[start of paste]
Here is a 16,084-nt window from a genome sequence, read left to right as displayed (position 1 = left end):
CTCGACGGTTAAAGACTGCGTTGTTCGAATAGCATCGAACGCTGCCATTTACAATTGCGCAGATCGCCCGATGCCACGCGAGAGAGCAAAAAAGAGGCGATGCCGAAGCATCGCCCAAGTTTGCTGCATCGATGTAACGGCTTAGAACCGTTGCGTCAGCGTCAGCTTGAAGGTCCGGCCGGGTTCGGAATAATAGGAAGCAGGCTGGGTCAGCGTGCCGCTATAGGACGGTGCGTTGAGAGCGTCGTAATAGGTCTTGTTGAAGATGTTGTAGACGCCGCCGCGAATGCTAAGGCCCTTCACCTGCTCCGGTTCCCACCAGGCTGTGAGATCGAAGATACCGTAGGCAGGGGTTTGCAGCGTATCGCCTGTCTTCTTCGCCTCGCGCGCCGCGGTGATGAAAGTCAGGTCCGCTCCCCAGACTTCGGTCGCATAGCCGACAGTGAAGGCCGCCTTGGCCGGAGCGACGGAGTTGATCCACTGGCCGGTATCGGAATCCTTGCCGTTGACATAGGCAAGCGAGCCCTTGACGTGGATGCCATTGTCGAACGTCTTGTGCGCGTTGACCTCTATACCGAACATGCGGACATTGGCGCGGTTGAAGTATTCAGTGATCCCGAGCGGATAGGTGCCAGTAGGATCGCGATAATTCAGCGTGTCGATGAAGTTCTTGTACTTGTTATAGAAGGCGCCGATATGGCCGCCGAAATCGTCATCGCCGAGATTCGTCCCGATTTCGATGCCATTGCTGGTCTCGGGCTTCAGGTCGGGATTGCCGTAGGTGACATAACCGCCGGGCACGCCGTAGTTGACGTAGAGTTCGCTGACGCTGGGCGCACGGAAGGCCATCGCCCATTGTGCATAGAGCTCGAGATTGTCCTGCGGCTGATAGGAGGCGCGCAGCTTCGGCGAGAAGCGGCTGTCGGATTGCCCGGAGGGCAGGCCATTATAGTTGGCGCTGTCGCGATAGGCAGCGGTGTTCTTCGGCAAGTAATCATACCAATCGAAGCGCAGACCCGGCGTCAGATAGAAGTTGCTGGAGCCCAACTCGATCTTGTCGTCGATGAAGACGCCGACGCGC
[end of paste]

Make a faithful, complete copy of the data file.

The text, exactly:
Here is a 16,084-nt window from a genome sequence, read left to right as displayed (position 1 = left end):
CTCGACGGTTAAAGACTGCGTTGTTCGAATAGCATCGAACGCTGCCATTTACAATTGCGCAGATCGCCCGATGCCACGCGAGAGAGCAAAAAAGAGGCGATGCCGAAGCATCGCCCAAGTTTGCTGCATCGATGTAACGGCTTAGAACCGTTGCGTCAGCGTCAGCTTGAAGGTCCGGCCGGGTTCGGAATAATAGGAAGCAGGCTGGGTCAGCGTGCCGCTATAGGACGGTGCGTTGAGAGCGTCGTAATAGGTCTTGTTGAAGATGTTGTAGACGCCGCCGCGAATGCTAAGGCCCTTCACCTGCTCCGGTTCCCACCAGGCTGTGAGATCGAAGATACCGTAGGCAGGGGTTTGCAGCGTATCGCCTGTCTTCTTCGCCTCGCGCGCCGCGGTGATGAAAGTCAGGTCCGCTCCCCAGACTTCGGTCGCATAGCCGACAGTGAAGGCCGCCTTGGCCGGAGCGACGGAGTTGATCCACTGGCCGGTATCGGAATCCTTGCCGTTGACATAGGCAAGCGAGCCCTTGACGTGGATGCCATTGTCGAACGTCTTGTGCGCGTTGACCTCTATACCGAACATGCGGACATTGGCGCGGTTGAAGTATTCAGTGATCCCGAGCGGATAGGTGCCAGTAGGATCGCGATAATTCAGCGTGTCGATGAAGTTCTTGTACTTGTTATAGAAGGCGCCGATATGGCCGCCGAAATCGTCATCGCCGAGATTCGTCCCGATTTCGATGCCATTGCTGGTCTCGGGCTTCAGGTCGGGATTGCCGTAGGTGACATAACCGCCGGGCACGCCGTAGTTGACGTAGAGTTCGCTGACGCTGGGCGCACGGAAGGCCATCGCCCATTGTGCATAGAGCTCGAGATTGTCCTGCGGCTGATAGGAGGCGCGCAGCTTCGGCGAGAAGCGGCTGTCGGATTGCCCGGAGGGCAGGCCATTATAGTTGGCGCTGTCGCGATAGGCAGCGGTGTTCTTCGGCAAGTAATCATACCAATCGAAGCGCAGACCCGGCGTCAGATAGAAGTTGCTGGAGCCCAACTCGATCTTGTCGTCGATGAAGACGCCGACGCGC